The job of the meteorologist has evolved dramatically over the past 20 years. Advancements in predictive technology and new ways to consume the news have changed weather forecasting forever. To miss big on a major storm’s forecast, either for better or for worse, can dramatically impact many facets of our society, from our infrastructure to our safety. The spotlight has never shone more brightly on meteorologists as the visibility and accountability of their work has reached new heights.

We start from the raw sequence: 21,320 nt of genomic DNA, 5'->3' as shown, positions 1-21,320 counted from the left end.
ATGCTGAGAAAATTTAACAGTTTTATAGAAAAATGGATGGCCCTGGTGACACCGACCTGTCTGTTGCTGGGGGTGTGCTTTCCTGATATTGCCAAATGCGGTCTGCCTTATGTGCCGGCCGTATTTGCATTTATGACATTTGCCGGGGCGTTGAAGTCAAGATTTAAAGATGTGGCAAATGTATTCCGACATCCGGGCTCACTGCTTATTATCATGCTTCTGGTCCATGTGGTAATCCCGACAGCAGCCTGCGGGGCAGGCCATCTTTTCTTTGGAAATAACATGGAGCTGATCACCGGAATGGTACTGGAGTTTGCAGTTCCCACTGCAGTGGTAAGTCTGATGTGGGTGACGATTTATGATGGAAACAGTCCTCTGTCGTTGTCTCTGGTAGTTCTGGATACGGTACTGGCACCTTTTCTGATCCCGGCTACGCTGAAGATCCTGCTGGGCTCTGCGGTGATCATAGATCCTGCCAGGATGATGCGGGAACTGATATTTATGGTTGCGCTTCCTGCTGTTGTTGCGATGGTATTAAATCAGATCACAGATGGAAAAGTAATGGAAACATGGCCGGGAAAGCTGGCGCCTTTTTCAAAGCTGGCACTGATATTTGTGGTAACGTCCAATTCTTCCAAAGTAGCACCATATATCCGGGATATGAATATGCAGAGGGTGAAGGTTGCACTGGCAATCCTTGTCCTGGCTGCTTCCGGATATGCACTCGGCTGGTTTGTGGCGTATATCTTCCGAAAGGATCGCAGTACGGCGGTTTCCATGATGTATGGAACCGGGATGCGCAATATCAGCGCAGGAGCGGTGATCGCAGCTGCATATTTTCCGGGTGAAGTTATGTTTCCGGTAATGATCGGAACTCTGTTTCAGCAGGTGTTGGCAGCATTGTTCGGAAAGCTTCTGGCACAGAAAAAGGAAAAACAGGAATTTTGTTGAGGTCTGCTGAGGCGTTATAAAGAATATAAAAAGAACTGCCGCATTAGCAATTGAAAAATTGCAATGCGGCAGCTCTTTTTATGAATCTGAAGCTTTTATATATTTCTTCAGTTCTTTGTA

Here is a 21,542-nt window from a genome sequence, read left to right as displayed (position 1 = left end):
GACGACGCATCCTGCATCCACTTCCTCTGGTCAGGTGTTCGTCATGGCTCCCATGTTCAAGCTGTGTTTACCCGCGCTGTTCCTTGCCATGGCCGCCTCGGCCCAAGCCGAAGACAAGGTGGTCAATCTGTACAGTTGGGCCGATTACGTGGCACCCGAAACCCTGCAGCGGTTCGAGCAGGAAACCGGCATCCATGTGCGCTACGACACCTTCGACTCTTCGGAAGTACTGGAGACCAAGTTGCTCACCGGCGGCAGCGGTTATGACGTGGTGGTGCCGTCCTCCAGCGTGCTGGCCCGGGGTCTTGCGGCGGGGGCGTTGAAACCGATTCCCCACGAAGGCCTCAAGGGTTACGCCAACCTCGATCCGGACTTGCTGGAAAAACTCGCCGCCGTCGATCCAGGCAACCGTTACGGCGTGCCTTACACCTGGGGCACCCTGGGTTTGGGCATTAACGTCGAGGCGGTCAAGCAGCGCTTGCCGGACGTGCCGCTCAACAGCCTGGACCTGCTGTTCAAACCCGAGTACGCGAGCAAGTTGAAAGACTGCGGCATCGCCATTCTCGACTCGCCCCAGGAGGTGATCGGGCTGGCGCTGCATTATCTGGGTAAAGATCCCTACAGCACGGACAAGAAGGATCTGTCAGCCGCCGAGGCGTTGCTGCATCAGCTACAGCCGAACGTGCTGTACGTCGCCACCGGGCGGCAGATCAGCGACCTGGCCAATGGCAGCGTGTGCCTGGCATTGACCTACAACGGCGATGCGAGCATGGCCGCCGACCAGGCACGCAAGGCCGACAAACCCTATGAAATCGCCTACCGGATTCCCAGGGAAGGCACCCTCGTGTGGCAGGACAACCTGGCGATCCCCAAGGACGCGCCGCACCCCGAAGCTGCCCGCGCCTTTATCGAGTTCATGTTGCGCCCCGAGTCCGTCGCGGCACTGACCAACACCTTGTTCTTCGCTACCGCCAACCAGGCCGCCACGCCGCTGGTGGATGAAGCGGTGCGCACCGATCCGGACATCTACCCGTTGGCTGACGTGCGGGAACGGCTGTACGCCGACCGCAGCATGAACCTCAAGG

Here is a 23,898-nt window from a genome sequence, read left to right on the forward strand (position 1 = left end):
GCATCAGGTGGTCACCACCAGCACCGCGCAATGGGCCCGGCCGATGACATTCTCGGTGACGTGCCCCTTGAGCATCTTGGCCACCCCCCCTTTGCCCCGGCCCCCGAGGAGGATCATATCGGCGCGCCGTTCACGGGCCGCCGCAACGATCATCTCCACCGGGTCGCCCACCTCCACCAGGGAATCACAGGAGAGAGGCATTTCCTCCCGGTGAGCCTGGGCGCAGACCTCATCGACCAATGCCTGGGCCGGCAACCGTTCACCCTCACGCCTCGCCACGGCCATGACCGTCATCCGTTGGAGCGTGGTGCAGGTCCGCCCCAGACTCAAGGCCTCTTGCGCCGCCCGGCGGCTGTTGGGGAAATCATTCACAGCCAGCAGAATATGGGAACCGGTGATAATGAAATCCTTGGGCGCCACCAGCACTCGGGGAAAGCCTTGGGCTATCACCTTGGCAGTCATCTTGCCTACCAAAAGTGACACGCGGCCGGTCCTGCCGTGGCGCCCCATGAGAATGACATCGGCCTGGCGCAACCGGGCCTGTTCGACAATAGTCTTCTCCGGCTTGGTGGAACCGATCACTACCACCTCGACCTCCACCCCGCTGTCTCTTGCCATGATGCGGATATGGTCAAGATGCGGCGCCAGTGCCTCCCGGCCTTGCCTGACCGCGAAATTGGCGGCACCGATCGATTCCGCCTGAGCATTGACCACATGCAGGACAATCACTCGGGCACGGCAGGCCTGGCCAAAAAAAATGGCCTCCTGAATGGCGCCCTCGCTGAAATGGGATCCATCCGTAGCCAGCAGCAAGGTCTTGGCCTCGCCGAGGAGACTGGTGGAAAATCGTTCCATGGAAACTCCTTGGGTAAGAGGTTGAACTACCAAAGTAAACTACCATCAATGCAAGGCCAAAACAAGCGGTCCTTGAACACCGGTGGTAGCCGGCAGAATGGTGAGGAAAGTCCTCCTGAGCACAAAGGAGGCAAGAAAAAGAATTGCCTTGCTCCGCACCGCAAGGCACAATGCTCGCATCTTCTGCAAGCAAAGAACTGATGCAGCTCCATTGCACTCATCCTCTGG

The same can be said of those of us in sales. Modern selling professionals have every tool at their disposal to manage sales cycles: email nurturing for prospect tracking, mobile customer relationship management (CRM) for real-time updates and collaboration around opportunities, and configure, price, quote (CPQ) automation to quickly create consistent quoting and pricing for customers.
Despite all of this, sales organizations continue to struggle with variability in their forecasts, variability that can result in production issues, missed individual quotas, or can even affect a company’s stock price.
So how can you ensure that your forecasted blizzard doesn’t turn into flurries overnight?
It comes down to three key things: